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Added August 2011DNA

Ninety-nine percent of all human DNA is exactly alike. The other one percent is used in DNA testing because it is different from person to person. . . . This one percent of unique DNA is what makes DNA so useful in criminal investigations.3

DNA (deoxyribonucleic acid) can be found in any human cell including hair, saliva, blood, and semen. It determines individuals’ physical characteristics such as eye, hair, and skin color. DNA evidence can be an invaluable tool for identifying and holding perpetrators accountable because it can provide critical information about the offender as well as corroborate the survivor’s account of what happened during the incident.

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DNA & Crime Victims: What Victims Need to Know Covers the basic science of DNA, evidence collection, samples and sources of DNA, profiles and databases, and post-conviction DNA.

Forensic DNA Fundamentals for the Prosecutor: Be Not Afraid Describes nuclear DNA, DNA and STR technology, mitochondrial DNA, forensic identification statistics, the use of DNA evidence in criminal investigations, and prosecution and trial issues.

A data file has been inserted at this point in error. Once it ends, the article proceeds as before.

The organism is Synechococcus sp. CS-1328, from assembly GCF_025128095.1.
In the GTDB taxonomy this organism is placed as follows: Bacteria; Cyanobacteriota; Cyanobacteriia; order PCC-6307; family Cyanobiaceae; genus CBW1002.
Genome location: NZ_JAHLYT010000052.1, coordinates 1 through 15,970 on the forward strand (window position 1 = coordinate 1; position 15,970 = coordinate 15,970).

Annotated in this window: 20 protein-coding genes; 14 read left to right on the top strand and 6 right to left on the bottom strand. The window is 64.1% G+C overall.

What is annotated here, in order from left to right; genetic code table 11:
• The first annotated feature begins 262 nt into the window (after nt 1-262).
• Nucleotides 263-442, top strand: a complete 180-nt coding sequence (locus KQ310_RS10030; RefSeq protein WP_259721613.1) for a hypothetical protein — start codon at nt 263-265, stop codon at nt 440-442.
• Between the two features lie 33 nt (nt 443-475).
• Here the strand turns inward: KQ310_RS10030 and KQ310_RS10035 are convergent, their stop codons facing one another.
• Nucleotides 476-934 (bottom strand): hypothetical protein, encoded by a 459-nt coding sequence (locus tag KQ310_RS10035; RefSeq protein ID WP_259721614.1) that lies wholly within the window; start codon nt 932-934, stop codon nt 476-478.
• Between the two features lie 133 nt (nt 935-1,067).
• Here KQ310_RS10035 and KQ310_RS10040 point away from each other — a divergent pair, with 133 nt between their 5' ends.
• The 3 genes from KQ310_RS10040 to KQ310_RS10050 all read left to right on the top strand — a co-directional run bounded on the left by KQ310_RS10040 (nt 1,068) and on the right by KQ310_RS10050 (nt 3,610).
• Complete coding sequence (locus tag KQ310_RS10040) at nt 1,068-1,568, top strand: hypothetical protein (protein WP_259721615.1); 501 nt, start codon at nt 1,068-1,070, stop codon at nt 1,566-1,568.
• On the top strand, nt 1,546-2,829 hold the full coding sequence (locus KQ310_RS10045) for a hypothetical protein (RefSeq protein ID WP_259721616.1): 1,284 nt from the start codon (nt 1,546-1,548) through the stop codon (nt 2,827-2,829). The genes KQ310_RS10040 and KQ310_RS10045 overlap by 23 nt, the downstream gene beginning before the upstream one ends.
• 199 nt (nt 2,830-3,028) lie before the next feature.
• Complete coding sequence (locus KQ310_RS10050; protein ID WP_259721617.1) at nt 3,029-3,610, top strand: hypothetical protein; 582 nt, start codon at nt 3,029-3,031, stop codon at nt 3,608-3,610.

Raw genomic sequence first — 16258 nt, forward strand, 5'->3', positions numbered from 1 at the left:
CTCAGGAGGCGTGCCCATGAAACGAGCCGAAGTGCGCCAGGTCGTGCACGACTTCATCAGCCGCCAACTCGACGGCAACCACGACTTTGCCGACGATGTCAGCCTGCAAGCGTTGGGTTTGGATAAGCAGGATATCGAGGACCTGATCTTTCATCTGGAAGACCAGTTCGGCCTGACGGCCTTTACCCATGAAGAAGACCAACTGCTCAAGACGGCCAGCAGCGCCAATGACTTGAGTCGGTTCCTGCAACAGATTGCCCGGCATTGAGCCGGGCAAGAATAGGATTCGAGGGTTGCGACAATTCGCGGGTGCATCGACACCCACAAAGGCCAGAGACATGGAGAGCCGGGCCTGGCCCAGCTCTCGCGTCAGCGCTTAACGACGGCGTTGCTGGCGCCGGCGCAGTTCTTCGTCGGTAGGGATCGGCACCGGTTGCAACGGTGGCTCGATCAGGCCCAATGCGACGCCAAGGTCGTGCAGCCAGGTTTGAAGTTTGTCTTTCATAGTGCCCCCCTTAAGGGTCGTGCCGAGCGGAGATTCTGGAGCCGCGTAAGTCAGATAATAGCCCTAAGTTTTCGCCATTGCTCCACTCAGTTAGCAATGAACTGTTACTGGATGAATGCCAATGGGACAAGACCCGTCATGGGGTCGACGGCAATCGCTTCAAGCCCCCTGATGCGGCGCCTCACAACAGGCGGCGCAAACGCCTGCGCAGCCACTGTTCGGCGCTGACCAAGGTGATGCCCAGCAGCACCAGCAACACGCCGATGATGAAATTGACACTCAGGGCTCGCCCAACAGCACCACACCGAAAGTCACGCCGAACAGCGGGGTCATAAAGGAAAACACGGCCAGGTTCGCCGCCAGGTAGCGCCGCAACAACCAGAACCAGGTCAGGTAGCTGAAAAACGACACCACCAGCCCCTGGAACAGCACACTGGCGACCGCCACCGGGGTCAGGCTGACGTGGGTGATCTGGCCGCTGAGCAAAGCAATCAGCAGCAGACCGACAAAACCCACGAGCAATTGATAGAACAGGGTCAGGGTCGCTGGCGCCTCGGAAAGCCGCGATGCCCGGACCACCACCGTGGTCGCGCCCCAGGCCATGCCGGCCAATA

National Institute of Justice (NIJ): Forensic DNA
Describes forensic DNA, the Combined DNA Index System, processing backlogs, using DNA to solve crimes, and other related information and includes tools for forensic scientists and laboratories.

Sexual Assault Training & Investigations, Publications by Joanne Archambault Features publications from the president and training director for the consulting firm Sexual Assault Training and Investigations Inc. The implications of DNA for law enforcement investigations and the dynamics of sexual assault are covered.

Understanding DNA Evidence: A Guide for Victim Service Providers Explores the information acquired from DNA, forensic DNA testing, and the relevance of DNA to criminal investigations.